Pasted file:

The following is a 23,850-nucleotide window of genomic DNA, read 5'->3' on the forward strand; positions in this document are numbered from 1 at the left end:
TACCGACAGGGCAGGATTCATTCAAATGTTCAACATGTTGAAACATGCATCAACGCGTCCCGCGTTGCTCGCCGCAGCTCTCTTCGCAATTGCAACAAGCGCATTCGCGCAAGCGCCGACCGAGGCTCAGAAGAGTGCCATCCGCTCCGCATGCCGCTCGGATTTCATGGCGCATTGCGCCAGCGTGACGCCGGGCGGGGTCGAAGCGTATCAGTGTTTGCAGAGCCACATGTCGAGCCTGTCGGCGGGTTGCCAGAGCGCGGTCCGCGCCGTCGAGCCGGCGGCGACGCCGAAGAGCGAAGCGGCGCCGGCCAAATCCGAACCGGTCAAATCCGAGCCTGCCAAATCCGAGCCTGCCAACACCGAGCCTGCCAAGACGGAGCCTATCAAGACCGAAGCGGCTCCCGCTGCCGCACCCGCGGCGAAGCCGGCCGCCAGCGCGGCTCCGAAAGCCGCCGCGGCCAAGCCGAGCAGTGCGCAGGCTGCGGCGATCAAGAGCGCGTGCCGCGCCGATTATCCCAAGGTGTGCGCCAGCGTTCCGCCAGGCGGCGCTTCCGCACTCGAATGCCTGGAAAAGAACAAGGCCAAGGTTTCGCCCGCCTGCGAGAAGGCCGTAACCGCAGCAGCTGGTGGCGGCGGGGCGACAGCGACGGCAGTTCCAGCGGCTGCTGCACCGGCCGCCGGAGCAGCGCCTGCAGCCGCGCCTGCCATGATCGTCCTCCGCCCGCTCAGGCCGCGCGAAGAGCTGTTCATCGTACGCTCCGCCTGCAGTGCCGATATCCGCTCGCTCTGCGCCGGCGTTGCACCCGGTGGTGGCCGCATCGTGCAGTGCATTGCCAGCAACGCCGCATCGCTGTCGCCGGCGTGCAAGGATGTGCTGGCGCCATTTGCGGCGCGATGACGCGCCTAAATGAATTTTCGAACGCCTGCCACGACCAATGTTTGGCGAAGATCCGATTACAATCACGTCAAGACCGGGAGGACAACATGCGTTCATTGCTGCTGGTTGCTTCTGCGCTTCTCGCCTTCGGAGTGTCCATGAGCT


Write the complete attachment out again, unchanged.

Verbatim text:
The following is a 23,850-nucleotide window of genomic DNA, read 5'->3' on the forward strand; positions in this document are numbered from 1 at the left end:
TACCGACAGGGCAGGATTCATTCAAATGTTCAACATGTTGAAACATGCATCAACGCGTCCCGCGTTGCTCGCCGCAGCTCTCTTCGCAATTGCAACAAGCGCATTCGCGCAAGCGCCGACCGAGGCTCAGAAGAGTGCCATCCGCTCCGCATGCCGCTCGGATTTCATGGCGCATTGCGCCAGCGTGACGCCGGGCGGGGTCGAAGCGTATCAGTGTTTGCAGAGCCACATGTCGAGCCTGTCGGCGGGTTGCCAGAGCGCGGTCCGCGCCGTCGAGCCGGCGGCGACGCCGAAGAGCGAAGCGGCGCCGGCCAAATCCGAACCGGTCAAATCCGAGCCTGCCAAATCCGAGCCTGCCAACACCGAGCCTGCCAAGACGGAGCCTATCAAGACCGAAGCGGCTCCCGCTGCCGCACCCGCGGCGAAGCCGGCCGCCAGCGCGGCTCCGAAAGCCGCCGCGGCCAAGCCGAGCAGTGCGCAGGCTGCGGCGATCAAGAGCGCGTGCCGCGCCGATTATCCCAAGGTGTGCGCCAGCGTTCCGCCAGGCGGCGCTTCCGCACTCGAATGCCTGGAAAAGAACAAGGCCAAGGTTTCGCCCGCCTGCGAGAAGGCCGTAACCGCAGCAGCTGGTGGCGGCGGGGCGACAGCGACGGCAGTTCCAGCGGCTGCTGCACCGGCCGCCGGAGCAGCGCCTGCAGCCGCGCCTGCCATGATCGTCCTCCGCCCGCTCAGGCCGCGCGAAGAGCTGTTCATCGTACGCTCCGCCTGCAGTGCCGATATCCGCTCGCTCTGCGCCGGCGTTGCACCCGGTGGTGGCCGCATCGTGCAGTGCATTGCCAGCAACGCCGCATCGCTGTCGCCGGCGTGCAAGGATGTGCTGGCGCCATTTGCGGCGCGATGACGCGCCTAAATGAATTTTCGAACGCCTGCCACGACCAATGTTTGGCGAAGATCCGATTACAATCACGTCAAGACCGGGAGGACAACATGCGTTCATTGCTGCTGGTTGCTTCTGCGCTTCTCGCCTTCGGAGTGTCCATGAGCT